European Green Energy Chases U.S. Stimulus CashMark Scott
As the White House hammers out how to spend some $80 billion in stimulus money aimed at kick-starting investment in renewable energy, the race for a piece of the action is on. And while plenty of Americans are on the starting line, many winners are likely to come from across the Atlantic. "The stimulus package is a big incentive to invest," says Francesco Starace, president of Enel Green Power, a new subsidiary of Italian utility Enel.
The Europeans have a substantial head start. Iberdrola Renovables, a unit of Spanish energy company Iberdrola, is the world leader in renewable power and already No. 2 in U.S. wind generation (behind Florida's FPL Group). Portugal's EDP Renováveis is third in U.S. wind and a growing force globally. In manufacturing, Denmark's Vestas is the world's biggest wind-turbine maker, and Spain's Gamesa is No. 3, behind General Electric.
Although the details of the stimulus plan aren't yet finalized, developers will get tax credits or grants worth 30% of the cost of renewable-energy projects started by the end of 2010. That has the Europeans planning big investments for years to come. Iberdrola expects to spend $2 billion-plus annually in the U.S. through 2012, up from $400 million in 2007. EDP Renováveis says it will invest $5 billion in the U.S. over the same period, while Enel Green Power plans U.S. spending of $1.5 billion by 2013—a figure that could jump to $7.5 billion if financing costs fall. As much as $33 billion could be invested over the next two years, at least a third of it from Europe, estimates consultancy Emerging Energy Research.
Some spending already under way may benefit from the incentives, too. Enel Green Power on Apr. 15 unveiled two geothermal plants in Nevada, built at a cost of some $200 million, which use the earth's heat to generate electricity for 40,000 homes. And on Apr. 17, Iberdrola opened a $400 million wind farm in Texas that will power 70,000 households. Both plan to file for stimulus money.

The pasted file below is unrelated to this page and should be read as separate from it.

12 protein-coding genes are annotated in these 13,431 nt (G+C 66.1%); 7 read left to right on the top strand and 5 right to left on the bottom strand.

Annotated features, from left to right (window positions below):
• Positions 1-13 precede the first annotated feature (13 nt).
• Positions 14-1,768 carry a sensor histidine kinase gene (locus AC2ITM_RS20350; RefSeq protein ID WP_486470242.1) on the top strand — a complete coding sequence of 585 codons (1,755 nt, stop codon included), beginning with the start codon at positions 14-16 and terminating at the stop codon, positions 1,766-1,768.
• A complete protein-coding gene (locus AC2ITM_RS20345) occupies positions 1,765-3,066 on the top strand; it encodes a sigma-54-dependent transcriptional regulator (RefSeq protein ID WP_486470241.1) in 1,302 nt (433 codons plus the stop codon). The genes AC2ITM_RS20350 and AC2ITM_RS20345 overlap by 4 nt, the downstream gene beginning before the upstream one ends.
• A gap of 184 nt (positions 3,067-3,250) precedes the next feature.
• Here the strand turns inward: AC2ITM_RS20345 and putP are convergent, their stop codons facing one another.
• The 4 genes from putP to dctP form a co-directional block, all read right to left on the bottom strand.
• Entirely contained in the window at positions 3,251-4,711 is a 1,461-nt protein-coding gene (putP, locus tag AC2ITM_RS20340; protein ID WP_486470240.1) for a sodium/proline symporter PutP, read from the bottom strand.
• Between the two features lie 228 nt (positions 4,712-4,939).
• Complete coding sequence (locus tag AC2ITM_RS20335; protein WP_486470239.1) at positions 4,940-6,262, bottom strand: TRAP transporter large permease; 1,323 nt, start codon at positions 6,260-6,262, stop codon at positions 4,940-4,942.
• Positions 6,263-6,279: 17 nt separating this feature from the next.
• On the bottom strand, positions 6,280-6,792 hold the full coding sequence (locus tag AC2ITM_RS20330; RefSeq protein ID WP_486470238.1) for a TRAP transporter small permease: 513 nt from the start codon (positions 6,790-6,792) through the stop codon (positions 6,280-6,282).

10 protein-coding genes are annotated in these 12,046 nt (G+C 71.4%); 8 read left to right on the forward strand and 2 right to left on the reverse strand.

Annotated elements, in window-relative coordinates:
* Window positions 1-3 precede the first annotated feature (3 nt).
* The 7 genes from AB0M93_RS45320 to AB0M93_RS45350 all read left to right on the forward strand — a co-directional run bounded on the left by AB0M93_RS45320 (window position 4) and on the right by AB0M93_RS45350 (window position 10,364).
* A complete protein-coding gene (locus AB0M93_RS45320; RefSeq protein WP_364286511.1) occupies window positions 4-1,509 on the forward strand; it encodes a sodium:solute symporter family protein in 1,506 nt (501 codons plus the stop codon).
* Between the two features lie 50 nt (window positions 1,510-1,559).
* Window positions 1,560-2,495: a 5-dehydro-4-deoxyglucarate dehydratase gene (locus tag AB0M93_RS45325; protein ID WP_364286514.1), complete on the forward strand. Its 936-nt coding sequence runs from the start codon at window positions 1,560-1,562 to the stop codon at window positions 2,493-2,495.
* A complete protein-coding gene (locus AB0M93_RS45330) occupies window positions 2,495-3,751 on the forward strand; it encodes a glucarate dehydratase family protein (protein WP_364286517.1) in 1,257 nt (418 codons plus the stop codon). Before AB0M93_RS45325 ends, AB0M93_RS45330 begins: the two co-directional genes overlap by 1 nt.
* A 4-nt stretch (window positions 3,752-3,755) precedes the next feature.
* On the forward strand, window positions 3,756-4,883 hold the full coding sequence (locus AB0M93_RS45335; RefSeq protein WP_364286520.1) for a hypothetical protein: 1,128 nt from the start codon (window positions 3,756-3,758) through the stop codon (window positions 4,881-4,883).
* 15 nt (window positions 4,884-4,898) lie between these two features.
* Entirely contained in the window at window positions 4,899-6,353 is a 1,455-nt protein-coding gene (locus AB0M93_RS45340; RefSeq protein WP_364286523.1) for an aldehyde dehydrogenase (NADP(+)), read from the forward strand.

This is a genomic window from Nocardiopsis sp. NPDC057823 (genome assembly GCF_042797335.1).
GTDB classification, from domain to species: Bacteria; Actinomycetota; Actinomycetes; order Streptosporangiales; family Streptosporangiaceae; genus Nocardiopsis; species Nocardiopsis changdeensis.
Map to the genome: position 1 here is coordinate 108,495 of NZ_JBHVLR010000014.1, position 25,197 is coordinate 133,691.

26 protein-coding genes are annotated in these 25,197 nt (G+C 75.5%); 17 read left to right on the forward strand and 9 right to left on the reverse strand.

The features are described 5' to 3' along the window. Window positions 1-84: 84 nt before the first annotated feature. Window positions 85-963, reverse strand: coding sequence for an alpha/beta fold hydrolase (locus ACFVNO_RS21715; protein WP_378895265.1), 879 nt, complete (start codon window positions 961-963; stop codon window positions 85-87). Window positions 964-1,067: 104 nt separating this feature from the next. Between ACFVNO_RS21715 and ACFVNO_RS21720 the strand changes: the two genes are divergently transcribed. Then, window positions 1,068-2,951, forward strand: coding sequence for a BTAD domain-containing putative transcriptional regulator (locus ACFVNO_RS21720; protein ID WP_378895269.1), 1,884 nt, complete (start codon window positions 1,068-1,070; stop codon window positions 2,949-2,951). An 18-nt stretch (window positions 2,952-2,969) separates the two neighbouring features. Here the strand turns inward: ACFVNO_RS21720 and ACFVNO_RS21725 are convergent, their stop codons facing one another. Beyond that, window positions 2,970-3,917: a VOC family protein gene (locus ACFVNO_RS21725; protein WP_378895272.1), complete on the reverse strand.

While there's sure to be opposition to funding Europeans, they will put plenty of Americans to work. Vestas, for instance, in November opened a $100 million turbine-blade factory in Windsor, Colo., creating 650 jobs in the town 60 miles north of Denver. The company plans to invest a further $1 billion by 2010 at three more plants across the state and on sales offices nationwide, employing an additional 4,000 people.
funding edgeThe Europeans are helping put some wind back into a sector that has been slowed by the credit crunch. Spending on clean energy projects in the U.S. fell 91% in the first quarter vs. the same period in 2008. Much of the investment had been funded by sales of tax credits for green energy, but as corporate profits have plunged, fewer companies need to buy them. Falling energy prices have also cut the incentive to invest in green technology.
One big advantage for the Europeans is their financial health. They tend to be subsidiaries of well-funded utilities, while American rivals are typically smaller. And the Europeans are sitting on a ton of cash. Iberdrola Renovables raised $5.9 billion in Spain's largest-ever initial public offering in 2007. Last year, EDP Renováveis pocketed $2.1 billion by selling a minority stake. Now, Enel plans to sell 40% of its shares in an offering analysts expect will fetch $4.5 billion. Says Rui Teixeira, chief financial officer at EDP Renováveis, "Our funding provides us with a competitive advantage."
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